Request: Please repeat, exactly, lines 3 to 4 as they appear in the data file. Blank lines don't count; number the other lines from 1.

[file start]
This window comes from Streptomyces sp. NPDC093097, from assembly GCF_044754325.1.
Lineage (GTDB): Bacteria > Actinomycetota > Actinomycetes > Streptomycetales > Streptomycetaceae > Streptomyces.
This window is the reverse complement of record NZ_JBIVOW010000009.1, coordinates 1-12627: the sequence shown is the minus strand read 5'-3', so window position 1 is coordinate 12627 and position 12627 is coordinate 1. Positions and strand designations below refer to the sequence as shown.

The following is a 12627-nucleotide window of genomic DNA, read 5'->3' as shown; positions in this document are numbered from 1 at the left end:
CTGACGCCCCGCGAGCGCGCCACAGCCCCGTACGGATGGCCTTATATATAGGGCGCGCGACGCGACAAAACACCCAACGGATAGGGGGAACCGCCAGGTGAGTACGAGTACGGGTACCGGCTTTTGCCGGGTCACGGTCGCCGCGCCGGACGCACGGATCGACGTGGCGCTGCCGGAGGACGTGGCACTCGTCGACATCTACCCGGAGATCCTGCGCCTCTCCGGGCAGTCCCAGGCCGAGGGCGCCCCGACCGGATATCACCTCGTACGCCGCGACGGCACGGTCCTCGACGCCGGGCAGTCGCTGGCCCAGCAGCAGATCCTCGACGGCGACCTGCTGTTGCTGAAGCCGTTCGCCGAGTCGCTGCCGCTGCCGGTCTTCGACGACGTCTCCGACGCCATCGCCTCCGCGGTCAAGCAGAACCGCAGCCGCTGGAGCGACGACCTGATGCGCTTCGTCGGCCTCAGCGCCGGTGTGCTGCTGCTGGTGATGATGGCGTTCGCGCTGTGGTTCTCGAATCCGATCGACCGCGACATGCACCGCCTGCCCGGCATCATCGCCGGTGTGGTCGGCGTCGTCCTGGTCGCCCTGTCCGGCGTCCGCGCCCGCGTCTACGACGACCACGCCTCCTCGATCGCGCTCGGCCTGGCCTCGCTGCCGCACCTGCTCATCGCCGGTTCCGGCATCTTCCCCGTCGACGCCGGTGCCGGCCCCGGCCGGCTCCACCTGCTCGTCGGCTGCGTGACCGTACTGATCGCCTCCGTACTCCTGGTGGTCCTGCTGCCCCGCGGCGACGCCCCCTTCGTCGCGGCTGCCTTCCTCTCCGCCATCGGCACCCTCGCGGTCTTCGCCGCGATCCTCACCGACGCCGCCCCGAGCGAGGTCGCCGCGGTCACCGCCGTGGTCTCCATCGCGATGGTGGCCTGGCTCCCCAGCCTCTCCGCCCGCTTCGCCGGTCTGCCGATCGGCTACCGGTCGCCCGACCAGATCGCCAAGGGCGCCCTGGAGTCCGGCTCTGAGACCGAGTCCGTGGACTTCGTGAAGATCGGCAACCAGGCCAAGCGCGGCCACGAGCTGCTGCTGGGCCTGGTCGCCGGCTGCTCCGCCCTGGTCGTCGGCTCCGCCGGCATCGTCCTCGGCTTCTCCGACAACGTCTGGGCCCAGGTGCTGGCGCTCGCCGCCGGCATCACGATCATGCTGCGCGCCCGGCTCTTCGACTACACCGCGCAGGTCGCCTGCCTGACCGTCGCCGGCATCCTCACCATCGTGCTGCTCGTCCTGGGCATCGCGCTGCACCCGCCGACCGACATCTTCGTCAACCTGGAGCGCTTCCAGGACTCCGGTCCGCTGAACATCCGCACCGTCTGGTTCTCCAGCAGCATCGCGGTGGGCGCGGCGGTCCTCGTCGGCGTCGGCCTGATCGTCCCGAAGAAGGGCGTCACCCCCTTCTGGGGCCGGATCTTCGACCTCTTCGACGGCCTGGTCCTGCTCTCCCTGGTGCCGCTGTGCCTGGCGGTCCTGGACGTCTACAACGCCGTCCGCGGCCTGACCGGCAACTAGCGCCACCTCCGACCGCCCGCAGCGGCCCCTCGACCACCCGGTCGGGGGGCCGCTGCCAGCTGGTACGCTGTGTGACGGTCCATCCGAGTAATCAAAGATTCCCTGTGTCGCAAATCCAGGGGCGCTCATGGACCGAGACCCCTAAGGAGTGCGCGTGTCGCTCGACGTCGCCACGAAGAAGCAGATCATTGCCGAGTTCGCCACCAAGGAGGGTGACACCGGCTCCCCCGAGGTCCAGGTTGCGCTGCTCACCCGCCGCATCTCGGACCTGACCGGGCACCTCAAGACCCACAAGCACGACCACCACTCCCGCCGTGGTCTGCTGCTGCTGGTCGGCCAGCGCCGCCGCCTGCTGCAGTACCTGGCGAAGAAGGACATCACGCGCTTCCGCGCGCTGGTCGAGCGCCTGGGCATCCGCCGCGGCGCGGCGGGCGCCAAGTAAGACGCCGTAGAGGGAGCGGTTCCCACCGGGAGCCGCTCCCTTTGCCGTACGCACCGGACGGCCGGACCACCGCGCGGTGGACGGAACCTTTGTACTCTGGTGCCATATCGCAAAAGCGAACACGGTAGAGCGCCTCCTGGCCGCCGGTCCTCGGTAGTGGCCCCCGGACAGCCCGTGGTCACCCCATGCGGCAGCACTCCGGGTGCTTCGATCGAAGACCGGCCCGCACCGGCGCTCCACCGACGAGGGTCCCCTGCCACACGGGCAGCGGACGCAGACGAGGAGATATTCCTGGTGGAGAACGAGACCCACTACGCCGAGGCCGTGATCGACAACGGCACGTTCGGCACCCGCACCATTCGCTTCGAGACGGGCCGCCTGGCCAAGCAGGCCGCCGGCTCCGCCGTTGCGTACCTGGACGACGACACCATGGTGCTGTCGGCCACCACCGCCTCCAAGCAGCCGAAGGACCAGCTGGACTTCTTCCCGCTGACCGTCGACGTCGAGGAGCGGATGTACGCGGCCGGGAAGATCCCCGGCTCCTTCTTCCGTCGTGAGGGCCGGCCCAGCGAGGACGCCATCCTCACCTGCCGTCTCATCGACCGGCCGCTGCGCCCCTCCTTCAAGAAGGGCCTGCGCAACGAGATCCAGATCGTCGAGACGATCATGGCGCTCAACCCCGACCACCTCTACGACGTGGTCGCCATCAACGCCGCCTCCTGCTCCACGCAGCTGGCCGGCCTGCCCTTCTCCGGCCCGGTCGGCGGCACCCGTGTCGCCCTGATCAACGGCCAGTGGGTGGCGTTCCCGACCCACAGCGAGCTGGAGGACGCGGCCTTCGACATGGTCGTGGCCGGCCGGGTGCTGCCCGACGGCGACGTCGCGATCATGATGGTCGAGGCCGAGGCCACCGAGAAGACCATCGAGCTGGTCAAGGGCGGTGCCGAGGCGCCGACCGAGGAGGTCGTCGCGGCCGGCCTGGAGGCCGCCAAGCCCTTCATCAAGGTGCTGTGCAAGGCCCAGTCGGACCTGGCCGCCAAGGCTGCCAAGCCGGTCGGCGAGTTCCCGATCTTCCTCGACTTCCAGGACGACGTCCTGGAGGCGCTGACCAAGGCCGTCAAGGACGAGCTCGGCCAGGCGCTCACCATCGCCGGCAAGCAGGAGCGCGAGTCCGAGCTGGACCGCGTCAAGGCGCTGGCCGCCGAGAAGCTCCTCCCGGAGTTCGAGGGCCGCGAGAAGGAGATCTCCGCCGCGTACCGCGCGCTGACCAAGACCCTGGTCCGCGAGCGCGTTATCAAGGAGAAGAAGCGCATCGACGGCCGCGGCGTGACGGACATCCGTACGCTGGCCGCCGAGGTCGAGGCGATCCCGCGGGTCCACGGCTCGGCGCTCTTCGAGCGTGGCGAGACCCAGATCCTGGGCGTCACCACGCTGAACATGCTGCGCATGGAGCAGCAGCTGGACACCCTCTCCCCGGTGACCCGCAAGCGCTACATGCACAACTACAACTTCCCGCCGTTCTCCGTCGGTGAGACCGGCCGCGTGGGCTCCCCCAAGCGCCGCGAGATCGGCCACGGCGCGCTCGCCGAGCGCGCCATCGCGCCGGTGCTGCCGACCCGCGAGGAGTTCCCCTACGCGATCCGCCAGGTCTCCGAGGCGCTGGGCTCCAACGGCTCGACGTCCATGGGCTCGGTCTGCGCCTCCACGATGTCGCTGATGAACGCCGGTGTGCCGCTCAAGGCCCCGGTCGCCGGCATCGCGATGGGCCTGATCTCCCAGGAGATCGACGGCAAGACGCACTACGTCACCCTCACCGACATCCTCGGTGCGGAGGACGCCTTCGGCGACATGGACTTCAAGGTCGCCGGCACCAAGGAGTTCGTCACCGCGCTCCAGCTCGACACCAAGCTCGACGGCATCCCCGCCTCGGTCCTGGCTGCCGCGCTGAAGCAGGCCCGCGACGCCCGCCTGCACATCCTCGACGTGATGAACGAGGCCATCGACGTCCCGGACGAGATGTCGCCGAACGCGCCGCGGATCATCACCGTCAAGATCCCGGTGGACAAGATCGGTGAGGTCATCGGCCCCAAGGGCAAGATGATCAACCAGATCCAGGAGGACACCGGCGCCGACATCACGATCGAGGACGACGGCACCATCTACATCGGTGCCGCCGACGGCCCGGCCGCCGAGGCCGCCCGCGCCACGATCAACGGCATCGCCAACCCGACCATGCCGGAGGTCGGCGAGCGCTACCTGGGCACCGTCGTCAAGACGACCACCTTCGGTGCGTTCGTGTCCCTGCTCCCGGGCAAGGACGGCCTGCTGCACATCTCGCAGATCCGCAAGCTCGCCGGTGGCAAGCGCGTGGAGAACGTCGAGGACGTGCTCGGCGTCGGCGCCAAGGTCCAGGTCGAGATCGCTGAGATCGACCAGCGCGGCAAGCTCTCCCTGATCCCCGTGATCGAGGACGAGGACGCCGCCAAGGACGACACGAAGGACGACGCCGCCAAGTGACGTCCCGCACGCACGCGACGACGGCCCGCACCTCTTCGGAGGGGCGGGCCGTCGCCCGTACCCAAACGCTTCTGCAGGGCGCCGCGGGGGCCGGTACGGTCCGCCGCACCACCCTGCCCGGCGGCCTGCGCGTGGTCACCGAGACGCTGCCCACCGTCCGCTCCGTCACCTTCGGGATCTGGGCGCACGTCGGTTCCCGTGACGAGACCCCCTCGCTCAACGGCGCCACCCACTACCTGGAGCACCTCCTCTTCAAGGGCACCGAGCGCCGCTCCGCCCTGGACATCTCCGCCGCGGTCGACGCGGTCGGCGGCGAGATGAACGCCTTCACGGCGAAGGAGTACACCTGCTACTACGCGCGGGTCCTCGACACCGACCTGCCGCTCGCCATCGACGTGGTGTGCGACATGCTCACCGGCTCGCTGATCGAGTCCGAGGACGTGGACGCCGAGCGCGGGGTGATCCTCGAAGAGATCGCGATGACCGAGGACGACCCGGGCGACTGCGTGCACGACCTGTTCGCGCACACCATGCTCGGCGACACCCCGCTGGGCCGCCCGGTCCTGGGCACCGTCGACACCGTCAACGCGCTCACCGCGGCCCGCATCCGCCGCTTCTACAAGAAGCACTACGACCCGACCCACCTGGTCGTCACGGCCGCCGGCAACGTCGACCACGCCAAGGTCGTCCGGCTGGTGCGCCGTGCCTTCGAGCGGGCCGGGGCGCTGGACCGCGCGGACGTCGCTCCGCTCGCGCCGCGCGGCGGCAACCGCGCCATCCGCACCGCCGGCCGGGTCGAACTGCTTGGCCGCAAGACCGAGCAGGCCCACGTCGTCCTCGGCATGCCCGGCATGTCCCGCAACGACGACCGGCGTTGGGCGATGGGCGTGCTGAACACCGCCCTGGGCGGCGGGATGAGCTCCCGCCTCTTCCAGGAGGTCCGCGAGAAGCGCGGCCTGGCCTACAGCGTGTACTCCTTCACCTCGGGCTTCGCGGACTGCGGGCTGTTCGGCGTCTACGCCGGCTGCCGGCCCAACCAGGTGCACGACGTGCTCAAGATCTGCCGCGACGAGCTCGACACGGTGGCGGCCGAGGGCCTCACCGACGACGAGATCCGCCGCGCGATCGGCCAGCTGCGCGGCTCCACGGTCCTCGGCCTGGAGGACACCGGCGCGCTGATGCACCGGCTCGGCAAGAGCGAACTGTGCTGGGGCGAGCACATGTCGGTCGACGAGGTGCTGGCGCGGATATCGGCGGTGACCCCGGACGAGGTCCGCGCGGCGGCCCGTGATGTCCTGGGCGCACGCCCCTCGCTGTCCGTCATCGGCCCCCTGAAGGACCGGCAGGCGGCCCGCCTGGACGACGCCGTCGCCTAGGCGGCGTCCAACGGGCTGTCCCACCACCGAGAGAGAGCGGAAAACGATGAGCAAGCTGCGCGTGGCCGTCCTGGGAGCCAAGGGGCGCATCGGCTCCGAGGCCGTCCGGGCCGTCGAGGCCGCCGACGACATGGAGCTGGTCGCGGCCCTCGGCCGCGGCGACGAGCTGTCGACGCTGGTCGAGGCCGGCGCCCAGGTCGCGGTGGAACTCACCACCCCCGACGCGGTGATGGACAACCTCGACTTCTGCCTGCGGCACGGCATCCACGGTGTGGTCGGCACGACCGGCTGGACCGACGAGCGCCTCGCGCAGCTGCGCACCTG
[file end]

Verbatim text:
This window is the reverse complement of record NZ_JBIVOW010000009.1, coordinates 1-12627: the sequence shown is the minus strand read 5'-3', so window position 1 is coordinate 12627 and position 12627 is coordinate 1. Positions and strand designations below refer to the sequence as shown.

The following is a 12627-nucleotide window of genomic DNA, read 5'->3' as shown; positions in this document are numbered from 1 at the left end: